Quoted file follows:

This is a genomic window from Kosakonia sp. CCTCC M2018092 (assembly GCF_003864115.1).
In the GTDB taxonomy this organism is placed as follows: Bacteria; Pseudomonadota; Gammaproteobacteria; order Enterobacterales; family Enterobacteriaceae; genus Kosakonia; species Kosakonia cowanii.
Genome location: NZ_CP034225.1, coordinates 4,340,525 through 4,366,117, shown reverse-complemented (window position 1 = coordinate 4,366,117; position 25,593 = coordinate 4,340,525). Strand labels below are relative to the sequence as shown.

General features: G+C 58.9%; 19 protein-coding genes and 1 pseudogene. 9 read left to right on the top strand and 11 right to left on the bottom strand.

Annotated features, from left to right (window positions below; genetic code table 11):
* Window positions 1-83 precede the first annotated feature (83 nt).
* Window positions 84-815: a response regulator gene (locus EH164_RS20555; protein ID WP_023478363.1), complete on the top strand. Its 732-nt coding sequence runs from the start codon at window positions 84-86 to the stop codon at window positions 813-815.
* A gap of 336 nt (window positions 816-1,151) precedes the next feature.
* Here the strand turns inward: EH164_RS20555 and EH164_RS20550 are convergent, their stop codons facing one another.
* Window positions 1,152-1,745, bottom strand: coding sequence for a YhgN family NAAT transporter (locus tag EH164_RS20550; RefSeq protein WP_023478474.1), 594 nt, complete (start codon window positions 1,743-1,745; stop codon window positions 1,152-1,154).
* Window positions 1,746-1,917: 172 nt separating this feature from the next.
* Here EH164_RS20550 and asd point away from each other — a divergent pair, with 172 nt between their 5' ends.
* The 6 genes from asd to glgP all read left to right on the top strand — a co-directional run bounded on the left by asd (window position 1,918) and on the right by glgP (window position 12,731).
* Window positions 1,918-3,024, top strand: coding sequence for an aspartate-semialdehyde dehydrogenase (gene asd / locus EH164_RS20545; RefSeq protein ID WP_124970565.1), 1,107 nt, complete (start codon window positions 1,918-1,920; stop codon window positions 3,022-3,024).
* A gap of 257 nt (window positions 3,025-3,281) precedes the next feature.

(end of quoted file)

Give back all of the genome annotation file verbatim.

This is a genomic window from Kosakonia sp. CCTCC M2018092 (assembly GCF_003864115.1).
In the GTDB taxonomy this organism is placed as follows: Bacteria; Pseudomonadota; Gammaproteobacteria; order Enterobacterales; family Enterobacteriaceae; genus Kosakonia; species Kosakonia cowanii.
Genome location: NZ_CP034225.1, coordinates 4,340,525 through 4,366,117, shown reverse-complemented (window position 1 = coordinate 4,366,117; position 25,593 = coordinate 4,340,525). Strand labels below are relative to the sequence as shown.

General features: G+C 58.9%; 19 protein-coding genes and 1 pseudogene. 9 read left to right on the top strand and 11 right to left on the bottom strand.

Annotated features, from left to right (window positions below; genetic code table 11):
* Window positions 1-83 precede the first annotated feature (83 nt).
* Window positions 84-815: a response regulator gene (locus EH164_RS20555; protein ID WP_023478363.1), complete on the top strand. Its 732-nt coding sequence runs from the start codon at window positions 84-86 to the stop codon at window positions 813-815.
* A gap of 336 nt (window positions 816-1,151) precedes the next feature.
* Here the strand turns inward: EH164_RS20555 and EH164_RS20550 are convergent, their stop codons facing one another.
* Window positions 1,152-1,745, bottom strand: coding sequence for a YhgN family NAAT transporter (locus tag EH164_RS20550; RefSeq protein WP_023478474.1), 594 nt, complete (start codon window positions 1,743-1,745; stop codon window positions 1,152-1,154).
* Window positions 1,746-1,917: 172 nt separating this feature from the next.
* Here EH164_RS20550 and asd point away from each other — a divergent pair, with 172 nt between their 5' ends.
* The 6 genes from asd to glgP all read left to right on the top strand — a co-directional run bounded on the left by asd (window position 1,918) and on the right by glgP (window position 12,731).
* Window positions 1,918-3,024, top strand: coding sequence for an aspartate-semialdehyde dehydrogenase (gene asd / locus EH164_RS20545; RefSeq protein ID WP_124970565.1), 1,107 nt, complete (start codon window positions 1,918-1,920; stop codon window positions 3,022-3,024).
* A gap of 257 nt (window positions 3,025-3,281) precedes the next feature.